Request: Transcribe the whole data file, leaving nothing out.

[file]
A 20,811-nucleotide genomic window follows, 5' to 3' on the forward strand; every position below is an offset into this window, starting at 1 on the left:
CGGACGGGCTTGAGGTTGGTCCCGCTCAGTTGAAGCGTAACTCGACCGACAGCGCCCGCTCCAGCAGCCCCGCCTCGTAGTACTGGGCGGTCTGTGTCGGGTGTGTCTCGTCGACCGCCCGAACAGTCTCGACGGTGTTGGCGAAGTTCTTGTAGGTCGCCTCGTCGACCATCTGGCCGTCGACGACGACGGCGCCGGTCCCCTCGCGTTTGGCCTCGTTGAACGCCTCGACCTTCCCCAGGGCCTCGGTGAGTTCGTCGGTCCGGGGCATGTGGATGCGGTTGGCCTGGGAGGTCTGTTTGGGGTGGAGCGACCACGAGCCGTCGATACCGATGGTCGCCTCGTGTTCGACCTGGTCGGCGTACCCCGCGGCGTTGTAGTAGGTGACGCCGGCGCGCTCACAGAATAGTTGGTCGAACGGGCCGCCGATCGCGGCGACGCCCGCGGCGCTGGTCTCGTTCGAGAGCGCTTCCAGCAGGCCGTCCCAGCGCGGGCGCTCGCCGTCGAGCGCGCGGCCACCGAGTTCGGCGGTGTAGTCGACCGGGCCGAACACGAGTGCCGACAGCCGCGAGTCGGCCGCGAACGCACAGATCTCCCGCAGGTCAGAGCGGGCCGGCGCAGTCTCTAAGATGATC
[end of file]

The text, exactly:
A 20,811-nucleotide genomic window follows, 5' to 3' on the forward strand; every position below is an offset into this window, starting at 1 on the left:
CGGACGGGCTTGAGGTTGGTCCCGCTCAGTTGAAGCGTAACTCGACCGACAGCGCCCGCTCCAGCAGCCCCGCCTCGTAGTACTGGGCGGTCTGTGTCGGGTGTGTCTCGTCGACCGCCCGAACAGTCTCGACGGTGTTGGCGAAGTTCTTGTAGGTCGCCTCGTCGACCATCTGGCCGTCGACGACGACGGCGCCGGTCCCCTCGCGTTTGGCCTCGTTGAACGCCTCGACCTTCCCCAGGGCCTCGGTGAGTTCGTCGGTCCGGGGCATGTGGATGCGGTTGGCCTGGGAGGTCTGTTTGGGGTGGAGCGACCACGAGCCGTCGATACCGATGGTCGCCTCGTGTTCGACCTGGTCGGCGTACCCCGCGGCGTTGTAGTAGGTGACGCCGGCGCGCTCACAGAATAGTTGGTCGAACGGGCCGCCGATCGCGGCGACGCCCGCGGCGCTGGTCTCGTTCGAGAGCGCTTCCAGCAGGCCGTCCCAGCGCGGGCGCTCGCCGTCGAGCGCGCGGCCACCGAGTTCGGCGGTGTAGTCGACCGGGCCGAACACGAGTGCCGACAGCCGCGAGTCGGCCGCGAACGCACAGATCTCCCGCAGGTCAGAGCGGGCCGGCGCAGTCTCTAAGATGATC